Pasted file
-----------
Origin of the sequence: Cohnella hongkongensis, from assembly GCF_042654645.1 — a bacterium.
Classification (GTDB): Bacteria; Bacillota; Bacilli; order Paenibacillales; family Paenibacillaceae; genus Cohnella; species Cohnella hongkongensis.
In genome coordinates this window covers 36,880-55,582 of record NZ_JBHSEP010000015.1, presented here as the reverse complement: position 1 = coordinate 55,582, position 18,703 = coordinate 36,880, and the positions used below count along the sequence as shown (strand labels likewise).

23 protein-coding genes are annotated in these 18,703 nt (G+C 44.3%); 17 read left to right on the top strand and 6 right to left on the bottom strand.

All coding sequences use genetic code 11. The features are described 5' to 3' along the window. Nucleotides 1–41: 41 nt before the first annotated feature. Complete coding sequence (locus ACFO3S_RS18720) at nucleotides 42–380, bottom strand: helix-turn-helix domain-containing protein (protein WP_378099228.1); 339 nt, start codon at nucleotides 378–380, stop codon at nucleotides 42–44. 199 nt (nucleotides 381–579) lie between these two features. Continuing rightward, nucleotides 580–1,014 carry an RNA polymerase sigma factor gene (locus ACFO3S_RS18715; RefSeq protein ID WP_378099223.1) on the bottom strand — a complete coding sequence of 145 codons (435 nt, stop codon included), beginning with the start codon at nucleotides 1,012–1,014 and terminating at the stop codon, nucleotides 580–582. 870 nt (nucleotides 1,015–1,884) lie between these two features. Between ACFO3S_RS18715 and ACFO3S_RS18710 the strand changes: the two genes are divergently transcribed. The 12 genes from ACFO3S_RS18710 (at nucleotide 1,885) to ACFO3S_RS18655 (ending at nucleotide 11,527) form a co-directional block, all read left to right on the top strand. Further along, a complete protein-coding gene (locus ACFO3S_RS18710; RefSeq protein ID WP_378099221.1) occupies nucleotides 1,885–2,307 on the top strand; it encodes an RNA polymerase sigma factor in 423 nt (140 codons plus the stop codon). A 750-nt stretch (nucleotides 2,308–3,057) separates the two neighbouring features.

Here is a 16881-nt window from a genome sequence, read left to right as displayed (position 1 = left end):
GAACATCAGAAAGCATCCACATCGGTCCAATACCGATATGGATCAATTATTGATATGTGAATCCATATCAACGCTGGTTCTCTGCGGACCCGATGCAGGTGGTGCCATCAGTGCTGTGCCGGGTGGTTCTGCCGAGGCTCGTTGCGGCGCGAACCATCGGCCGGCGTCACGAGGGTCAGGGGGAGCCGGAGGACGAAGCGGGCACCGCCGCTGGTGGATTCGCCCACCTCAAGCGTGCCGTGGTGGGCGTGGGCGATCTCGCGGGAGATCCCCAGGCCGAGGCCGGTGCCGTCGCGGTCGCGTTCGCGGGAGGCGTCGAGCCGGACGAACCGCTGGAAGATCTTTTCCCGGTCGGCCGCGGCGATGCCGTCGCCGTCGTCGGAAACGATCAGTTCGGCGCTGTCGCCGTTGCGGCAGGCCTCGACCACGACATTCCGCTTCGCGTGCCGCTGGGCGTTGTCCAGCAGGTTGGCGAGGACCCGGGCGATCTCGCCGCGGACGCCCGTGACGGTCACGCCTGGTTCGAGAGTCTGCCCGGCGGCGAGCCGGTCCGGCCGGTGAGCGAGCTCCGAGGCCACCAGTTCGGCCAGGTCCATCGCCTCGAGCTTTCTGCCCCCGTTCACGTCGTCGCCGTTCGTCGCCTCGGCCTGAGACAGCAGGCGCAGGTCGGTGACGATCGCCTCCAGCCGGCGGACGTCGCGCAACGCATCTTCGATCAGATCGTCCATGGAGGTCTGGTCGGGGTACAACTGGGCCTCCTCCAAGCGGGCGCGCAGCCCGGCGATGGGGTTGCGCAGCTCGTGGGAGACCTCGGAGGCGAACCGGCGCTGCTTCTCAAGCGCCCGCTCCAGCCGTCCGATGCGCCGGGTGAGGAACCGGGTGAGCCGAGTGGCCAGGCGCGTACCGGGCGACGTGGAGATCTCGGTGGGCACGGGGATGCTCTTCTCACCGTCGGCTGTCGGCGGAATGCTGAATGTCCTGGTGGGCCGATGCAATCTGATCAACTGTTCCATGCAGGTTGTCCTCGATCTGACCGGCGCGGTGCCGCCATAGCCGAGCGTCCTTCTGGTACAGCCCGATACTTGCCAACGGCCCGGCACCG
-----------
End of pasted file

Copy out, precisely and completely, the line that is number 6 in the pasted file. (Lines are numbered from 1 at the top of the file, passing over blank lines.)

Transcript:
Here is a 16881-nt window from a genome sequence, read left to right as displayed (position 1 = left end):